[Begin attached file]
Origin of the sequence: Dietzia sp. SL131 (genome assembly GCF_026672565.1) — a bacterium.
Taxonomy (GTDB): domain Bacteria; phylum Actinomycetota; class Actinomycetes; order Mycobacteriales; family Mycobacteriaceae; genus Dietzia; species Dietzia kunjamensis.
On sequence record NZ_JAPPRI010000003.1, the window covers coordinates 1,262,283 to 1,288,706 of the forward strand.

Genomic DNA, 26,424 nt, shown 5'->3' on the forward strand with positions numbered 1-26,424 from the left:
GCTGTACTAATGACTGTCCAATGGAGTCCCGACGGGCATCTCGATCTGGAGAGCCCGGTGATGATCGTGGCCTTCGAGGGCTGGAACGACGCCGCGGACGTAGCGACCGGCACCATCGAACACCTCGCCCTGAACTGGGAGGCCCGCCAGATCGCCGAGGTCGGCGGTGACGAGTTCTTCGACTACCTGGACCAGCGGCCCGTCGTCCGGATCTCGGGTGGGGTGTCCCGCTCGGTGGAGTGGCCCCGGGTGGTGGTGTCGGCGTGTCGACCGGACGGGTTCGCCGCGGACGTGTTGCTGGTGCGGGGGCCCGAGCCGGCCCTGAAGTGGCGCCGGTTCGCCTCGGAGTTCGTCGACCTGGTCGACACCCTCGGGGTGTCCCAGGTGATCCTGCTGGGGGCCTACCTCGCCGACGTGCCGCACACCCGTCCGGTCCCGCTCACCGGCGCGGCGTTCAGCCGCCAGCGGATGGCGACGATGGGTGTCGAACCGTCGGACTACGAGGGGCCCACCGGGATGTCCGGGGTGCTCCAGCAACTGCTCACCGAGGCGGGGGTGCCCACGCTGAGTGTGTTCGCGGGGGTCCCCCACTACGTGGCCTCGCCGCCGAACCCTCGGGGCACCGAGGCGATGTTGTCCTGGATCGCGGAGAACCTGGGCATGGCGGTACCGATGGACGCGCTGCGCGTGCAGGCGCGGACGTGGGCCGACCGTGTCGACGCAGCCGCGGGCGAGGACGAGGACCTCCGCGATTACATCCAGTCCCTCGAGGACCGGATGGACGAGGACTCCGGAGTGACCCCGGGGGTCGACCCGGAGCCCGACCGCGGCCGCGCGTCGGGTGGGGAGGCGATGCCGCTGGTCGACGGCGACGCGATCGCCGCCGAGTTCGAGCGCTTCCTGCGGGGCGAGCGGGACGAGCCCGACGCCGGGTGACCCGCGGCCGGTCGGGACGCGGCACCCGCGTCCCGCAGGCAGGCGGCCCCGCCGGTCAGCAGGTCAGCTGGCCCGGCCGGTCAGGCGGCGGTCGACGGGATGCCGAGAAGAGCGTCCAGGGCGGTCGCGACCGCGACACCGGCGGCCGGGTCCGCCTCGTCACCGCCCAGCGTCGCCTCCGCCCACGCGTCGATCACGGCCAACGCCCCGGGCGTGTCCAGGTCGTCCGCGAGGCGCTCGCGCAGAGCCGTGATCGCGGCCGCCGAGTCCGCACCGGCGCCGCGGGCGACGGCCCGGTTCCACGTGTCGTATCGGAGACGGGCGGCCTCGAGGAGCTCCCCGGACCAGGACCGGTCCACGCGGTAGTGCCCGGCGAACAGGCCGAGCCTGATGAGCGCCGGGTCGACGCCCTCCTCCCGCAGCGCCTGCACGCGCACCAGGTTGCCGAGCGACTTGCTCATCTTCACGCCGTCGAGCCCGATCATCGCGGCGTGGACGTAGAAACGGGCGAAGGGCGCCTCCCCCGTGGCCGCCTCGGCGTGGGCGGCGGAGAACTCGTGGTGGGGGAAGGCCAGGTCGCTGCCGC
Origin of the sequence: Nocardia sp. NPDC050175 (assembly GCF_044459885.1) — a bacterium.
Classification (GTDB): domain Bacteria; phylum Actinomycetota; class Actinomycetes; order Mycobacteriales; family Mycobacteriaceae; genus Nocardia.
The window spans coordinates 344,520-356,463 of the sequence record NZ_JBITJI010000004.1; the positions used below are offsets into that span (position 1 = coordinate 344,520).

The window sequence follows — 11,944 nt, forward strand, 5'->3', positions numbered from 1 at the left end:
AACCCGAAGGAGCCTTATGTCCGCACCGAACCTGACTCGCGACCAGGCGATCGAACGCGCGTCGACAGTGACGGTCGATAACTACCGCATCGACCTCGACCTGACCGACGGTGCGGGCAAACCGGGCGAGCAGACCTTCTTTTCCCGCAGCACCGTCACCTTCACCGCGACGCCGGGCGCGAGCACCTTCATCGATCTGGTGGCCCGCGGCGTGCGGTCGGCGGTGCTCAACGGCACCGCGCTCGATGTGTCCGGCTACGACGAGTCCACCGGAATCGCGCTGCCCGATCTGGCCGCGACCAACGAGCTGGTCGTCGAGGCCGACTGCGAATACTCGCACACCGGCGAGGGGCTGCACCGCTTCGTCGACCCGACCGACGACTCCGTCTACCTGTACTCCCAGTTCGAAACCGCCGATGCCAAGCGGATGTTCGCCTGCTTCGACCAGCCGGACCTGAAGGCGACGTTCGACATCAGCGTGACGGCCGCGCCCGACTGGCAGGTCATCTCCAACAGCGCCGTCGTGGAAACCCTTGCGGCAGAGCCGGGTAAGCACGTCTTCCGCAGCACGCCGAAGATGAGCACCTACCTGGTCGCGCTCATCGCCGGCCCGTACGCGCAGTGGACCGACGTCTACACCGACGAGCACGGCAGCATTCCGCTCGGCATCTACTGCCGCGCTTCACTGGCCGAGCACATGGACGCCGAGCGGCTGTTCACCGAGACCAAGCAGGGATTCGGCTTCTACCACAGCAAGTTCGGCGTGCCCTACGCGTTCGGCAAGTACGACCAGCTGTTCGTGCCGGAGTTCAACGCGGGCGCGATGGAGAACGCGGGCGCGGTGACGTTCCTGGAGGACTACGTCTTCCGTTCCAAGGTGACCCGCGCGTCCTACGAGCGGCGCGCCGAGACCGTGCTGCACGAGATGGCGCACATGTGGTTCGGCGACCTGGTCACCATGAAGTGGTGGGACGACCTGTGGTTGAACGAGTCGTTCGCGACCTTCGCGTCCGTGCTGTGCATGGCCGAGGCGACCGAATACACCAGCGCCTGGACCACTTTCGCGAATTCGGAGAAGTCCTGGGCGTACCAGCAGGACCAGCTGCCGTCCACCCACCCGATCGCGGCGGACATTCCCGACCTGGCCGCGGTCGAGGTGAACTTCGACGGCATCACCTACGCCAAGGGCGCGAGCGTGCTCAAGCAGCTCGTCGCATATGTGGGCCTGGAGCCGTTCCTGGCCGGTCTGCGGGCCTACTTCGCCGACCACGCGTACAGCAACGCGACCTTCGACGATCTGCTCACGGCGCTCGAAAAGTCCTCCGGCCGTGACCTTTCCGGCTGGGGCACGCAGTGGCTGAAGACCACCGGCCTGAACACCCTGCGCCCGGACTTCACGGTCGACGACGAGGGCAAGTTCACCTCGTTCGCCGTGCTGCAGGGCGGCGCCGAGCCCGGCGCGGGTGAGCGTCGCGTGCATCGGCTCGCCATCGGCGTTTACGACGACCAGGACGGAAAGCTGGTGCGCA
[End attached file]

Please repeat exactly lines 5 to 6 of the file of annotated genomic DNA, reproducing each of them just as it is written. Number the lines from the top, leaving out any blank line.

GCTGTACTAATGACTGTCCAATGGAGTCCCGACGGGCATCTCGATCTGGAGAGCCCGGTGATGATCGTGGCCTTCGAGGGCTGGAACGACGCCGCGGACGTAGCGACCGGCACCATCGAACACCTCGCCCTGAACTGGGAGGCCCGCCAGATCGCCGAGGTCGGCGGTGACGAGTTCTTCGACTACCTGGACCAGCGGCCCGTCGTCCGGATCTCGGGTGGGGTGTCCCGCTCGGTGGAGTGGCCCCGGGTGGTGGTGTCGGCGTGTCGACCGGACGGGTTCGCCGCGGACGTGTTGCTGGTGCGGGGGCCCGAGCCGGCCCTGAAGTGGCGCCGGTTCGCCTCGGAGTTCGTCGACCTGGTCGACACCCTCGGGGTGTCCCAGGTGATCCTGCTGGGGGCCTACCTCGCCGACGTGCCGCACACCCGTCCGGTCCCGCTCACCGGCGCGGCGTTCAGCCGCCAGCGGATGGCGACGATGGGTGTCGAACCGTCGGACTACGAGGGGCCCACCGGGATGTCCGGGGTGCTCCAGCAACTGCTCACCGAGGCGGGGGTGCCCACGCTGAGTGTGTTCGCGGGGGTCCCCCACTACGTGGCCTCGCCGCCGAACCCTCGGGGCACCGAGGCGATGTTGTCCTGGATCGCGGAGAACCTGGGCATGGCGGTACCGATGGACGCGCTGCGCGTGCAGGCGCGGACGTGGGCCGACCGTGTCGACGCAGCCGCGGGCGAGGACGAGGACCTCCGCGATTACATCCAGTCCCTCGAGGACCGGATGGACGAGGACTCCGGAGTGACCCCGGGGGTCGACCCGGAGCCCGACCGCGGCCGCGCGTCGGGTGGGGAGGCGATGCCGCTGGTCGACGGCGACGCGATCGCCGCCGAGTTCGAGCGCTTCCTGCGGGGCGAGCGGGACGAGCCCGACGCCGGGTGACCCGCGGCCGGTCGGGACGCGGCACCCGCGTCCCGCAGGCAGGCGGCCCCGCCGGTCAGCAGGTCAGCTGGCCCGGCCGGTCAGGCGGCGGTCGACGGGATGCCGAGAAGAGCGTCCAGGGCGGTCGCGACCGCGACACCGGCGGCCGGGTCCGCCTCGTCACCGCCCAGCGTCGCCTCCGCCCACGCGTCGATCACGGCCAACGCCCCGGGCGTGTCCAGGTCGTCCGCGAGGCGCTCGCGCAGAGCCGTGATCGCGGCCGCCGAGTCCGCACCGGCGCCGCGGGCGACGGCCCGGTTCCACGTGTCGTATCGGAGACGGGCGGCCTCGAGGAGCTCCCCGGACCAGGACCGGTCCACGCGGTAGTGCCCGGCGAACAGGCCGAGCCTGATGAGCGCCGGGTCGACGCCCTCCTCCCGCAGCGCCTGCACGCGCACCAGGTTGCCGAGCGACTTGCTCATCTTCACGCCGTCGAGCCCGATCATCGCGGCGTGGACGTAGAAACGGGCGAAGGGCGCCTCCCCCGTGGCCGCCTCGGCGTGGGCGGCGGAGAACTCGTGGTGGGGGAAGGCCAGGTCGCTGCCGC
Origin of the sequence: Nocardia sp. NPDC050175 (assembly GCF_044459885.1) — a bacterium.